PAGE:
Transforming the barrage of sensory signals into a coherent multisensory percept relies on solving the binding problem – deciding whether signals come from a common cause and should be integrated or, instead, segregated. Human observers typically arbitrate between integration and segregation consistent with Bayesian Causal Inference, but the neural mechanisms remain poorly understood. Here, we presented people with audiovisual sequences that varied in the number of flashes and beeps, then combined Bayesian modelling and EEG representational similarity analyses. Our data suggest that the brain initially represents the number of flashes and beeps independently. Later, it computes their numbers by averaging the forced-fusion and segregation estimates weighted by the probabilities of common and independent cause models (i.e. model averaging). Crucially, prestimulus oscillatory alpha power and phase correlate with observers’ prior beliefs about the world’s causal structure that guide their arbitration between sensory integration and segregation.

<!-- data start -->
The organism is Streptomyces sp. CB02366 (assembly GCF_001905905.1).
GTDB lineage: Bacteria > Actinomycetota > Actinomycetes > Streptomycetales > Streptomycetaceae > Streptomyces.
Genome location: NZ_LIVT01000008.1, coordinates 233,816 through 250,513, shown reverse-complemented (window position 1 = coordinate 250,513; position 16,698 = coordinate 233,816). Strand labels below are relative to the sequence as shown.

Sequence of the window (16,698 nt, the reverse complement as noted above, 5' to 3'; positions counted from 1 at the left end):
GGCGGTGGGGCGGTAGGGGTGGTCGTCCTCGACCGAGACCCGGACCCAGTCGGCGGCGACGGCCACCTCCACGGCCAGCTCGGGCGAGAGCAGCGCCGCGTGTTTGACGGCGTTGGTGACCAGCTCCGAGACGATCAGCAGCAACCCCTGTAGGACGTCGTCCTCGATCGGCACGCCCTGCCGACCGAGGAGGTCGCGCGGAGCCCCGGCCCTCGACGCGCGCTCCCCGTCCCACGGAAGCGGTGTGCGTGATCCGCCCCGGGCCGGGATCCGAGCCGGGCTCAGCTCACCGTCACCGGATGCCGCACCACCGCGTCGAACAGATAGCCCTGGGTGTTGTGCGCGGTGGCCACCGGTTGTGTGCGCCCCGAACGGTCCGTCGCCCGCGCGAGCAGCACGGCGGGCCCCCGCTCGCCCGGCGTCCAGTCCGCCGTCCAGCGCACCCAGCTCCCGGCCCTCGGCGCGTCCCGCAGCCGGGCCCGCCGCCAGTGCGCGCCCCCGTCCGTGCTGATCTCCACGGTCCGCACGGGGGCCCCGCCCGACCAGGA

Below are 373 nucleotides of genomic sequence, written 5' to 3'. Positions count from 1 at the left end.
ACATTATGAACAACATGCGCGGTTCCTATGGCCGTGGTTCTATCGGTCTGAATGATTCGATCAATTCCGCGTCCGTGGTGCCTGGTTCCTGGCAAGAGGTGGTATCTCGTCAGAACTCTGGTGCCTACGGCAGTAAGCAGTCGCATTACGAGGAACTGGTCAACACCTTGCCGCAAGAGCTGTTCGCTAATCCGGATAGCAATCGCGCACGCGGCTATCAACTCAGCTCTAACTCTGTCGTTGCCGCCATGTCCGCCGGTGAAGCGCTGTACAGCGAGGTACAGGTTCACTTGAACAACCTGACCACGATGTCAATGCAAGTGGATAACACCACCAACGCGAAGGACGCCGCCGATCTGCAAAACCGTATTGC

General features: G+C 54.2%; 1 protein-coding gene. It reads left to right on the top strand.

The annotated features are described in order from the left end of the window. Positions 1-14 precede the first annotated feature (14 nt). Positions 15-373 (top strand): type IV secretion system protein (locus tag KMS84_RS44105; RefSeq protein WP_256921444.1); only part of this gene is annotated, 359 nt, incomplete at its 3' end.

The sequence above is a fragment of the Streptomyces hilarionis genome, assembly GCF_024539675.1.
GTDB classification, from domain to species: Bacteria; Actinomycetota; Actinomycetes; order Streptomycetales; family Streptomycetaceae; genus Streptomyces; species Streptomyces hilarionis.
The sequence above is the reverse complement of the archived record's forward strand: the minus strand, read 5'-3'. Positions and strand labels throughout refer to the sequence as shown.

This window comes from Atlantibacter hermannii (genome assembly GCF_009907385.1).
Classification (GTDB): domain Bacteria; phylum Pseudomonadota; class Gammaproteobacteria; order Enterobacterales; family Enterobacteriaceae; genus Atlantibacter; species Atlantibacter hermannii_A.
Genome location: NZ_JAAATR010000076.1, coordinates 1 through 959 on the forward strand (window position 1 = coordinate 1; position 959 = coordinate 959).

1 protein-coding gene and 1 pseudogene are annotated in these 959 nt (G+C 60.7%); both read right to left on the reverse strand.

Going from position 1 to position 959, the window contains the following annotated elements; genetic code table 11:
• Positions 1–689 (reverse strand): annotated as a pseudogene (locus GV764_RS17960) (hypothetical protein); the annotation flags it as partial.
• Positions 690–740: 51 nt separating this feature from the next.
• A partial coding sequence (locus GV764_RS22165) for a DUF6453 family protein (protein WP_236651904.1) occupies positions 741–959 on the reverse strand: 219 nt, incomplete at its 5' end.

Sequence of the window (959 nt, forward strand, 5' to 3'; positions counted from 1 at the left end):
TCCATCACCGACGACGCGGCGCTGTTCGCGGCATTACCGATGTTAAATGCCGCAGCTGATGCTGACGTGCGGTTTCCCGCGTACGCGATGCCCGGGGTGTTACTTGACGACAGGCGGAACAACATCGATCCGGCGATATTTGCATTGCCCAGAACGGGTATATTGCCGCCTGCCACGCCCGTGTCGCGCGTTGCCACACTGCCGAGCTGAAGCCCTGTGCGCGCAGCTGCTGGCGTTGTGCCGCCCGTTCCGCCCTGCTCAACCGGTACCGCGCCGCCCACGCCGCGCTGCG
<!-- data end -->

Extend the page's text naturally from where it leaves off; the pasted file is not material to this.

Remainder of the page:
ASJC Scopus subject areas
- Biochemistry, Genetics and Molecular Biology(all)
- Physics and Astronomy(all)